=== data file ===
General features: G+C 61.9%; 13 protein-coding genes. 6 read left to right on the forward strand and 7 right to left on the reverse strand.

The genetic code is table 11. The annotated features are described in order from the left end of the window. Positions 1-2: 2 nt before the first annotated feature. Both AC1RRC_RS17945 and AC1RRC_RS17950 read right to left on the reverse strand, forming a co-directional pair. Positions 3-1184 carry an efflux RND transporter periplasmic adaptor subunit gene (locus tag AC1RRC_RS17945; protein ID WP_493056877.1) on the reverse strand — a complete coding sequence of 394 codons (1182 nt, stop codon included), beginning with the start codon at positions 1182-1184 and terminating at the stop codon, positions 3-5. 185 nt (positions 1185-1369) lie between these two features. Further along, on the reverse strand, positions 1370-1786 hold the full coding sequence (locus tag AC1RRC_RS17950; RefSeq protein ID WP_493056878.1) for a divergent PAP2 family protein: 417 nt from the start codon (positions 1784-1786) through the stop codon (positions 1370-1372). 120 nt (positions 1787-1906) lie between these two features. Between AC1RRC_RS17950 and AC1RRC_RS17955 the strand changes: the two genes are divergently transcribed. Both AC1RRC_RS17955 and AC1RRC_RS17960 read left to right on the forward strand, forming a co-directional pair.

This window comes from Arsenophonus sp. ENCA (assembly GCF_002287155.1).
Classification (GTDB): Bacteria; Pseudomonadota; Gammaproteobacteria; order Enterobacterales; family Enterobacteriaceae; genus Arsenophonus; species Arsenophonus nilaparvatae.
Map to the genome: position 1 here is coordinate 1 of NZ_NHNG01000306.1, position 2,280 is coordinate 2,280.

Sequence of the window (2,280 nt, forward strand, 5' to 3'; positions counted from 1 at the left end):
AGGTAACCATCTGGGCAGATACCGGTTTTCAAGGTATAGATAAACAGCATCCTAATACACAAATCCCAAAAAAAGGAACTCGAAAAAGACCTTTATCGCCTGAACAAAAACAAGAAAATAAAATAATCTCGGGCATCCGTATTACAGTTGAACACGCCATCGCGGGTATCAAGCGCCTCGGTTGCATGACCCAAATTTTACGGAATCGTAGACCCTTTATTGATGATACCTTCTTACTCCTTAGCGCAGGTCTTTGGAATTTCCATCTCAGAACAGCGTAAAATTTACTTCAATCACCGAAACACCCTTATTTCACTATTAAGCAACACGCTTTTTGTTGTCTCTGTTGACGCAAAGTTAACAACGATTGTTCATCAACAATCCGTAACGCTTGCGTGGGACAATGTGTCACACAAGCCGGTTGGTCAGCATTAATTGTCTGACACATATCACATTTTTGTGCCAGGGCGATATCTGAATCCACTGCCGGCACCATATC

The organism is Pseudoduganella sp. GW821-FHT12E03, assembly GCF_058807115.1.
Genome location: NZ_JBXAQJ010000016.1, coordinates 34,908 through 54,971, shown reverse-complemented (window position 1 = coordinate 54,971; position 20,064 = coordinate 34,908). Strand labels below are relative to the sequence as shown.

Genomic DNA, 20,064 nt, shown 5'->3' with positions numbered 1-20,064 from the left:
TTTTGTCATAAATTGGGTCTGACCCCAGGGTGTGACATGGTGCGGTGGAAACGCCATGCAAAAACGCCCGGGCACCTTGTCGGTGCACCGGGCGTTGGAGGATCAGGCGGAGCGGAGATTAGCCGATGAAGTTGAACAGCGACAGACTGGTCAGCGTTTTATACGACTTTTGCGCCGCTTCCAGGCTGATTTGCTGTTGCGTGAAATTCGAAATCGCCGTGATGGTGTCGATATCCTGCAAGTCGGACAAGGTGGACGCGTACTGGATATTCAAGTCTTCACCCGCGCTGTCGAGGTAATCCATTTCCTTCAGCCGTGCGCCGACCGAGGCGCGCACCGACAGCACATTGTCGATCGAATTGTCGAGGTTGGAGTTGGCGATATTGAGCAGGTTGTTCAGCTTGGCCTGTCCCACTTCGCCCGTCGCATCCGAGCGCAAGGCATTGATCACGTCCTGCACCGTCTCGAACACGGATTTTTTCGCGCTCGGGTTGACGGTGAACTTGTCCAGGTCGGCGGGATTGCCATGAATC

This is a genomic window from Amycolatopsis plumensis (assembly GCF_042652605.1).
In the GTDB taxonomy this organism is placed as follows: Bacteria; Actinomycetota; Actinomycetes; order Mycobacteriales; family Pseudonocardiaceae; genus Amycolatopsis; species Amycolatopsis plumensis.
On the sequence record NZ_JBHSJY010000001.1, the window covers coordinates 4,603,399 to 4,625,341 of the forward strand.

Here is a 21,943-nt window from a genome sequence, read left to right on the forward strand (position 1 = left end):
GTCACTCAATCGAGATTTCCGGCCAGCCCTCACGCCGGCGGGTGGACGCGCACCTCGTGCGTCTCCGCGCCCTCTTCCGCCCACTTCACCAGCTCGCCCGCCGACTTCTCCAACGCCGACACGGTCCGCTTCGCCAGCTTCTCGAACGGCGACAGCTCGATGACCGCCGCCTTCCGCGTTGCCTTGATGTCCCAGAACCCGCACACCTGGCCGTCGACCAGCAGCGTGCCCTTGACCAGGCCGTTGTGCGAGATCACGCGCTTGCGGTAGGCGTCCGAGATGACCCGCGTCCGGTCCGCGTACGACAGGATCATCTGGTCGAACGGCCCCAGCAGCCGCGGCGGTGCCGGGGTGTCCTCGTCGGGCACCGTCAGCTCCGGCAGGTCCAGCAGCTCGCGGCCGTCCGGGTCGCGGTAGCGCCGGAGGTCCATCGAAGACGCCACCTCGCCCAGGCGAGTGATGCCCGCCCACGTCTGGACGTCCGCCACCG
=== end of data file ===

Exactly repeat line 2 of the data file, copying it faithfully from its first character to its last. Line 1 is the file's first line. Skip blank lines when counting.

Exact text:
The genetic code is table 11. The annotated features are described in order from the left end of the window. Positions 1-2: 2 nt before the first annotated feature. Both AC1RRC_RS17945 and AC1RRC_RS17950 read right to left on the reverse strand, forming a co-directional pair. Positions 3-1184 carry an efflux RND transporter periplasmic adaptor subunit gene (locus tag AC1RRC_RS17945; protein ID WP_493056877.1) on the reverse strand — a complete coding sequence of 394 codons (1182 nt, stop codon included), beginning with the start codon at positions 1182-1184 and terminating at the stop codon, positions 3-5. 185 nt (positions 1185-1369) lie between these two features. Further along, on the reverse strand, positions 1370-1786 hold the full coding sequence (locus tag AC1RRC_RS17950; RefSeq protein ID WP_493056878.1) for a divergent PAP2 family protein: 417 nt from the start codon (positions 1784-1786) through the stop codon (positions 1370-1372). 120 nt (positions 1787-1906) lie between these two features. Between AC1RRC_RS17950 and AC1RRC_RS17955 the strand changes: the two genes are divergently transcribed. Both AC1RRC_RS17955 and AC1RRC_RS17960 read left to right on the forward strand, forming a co-directional pair.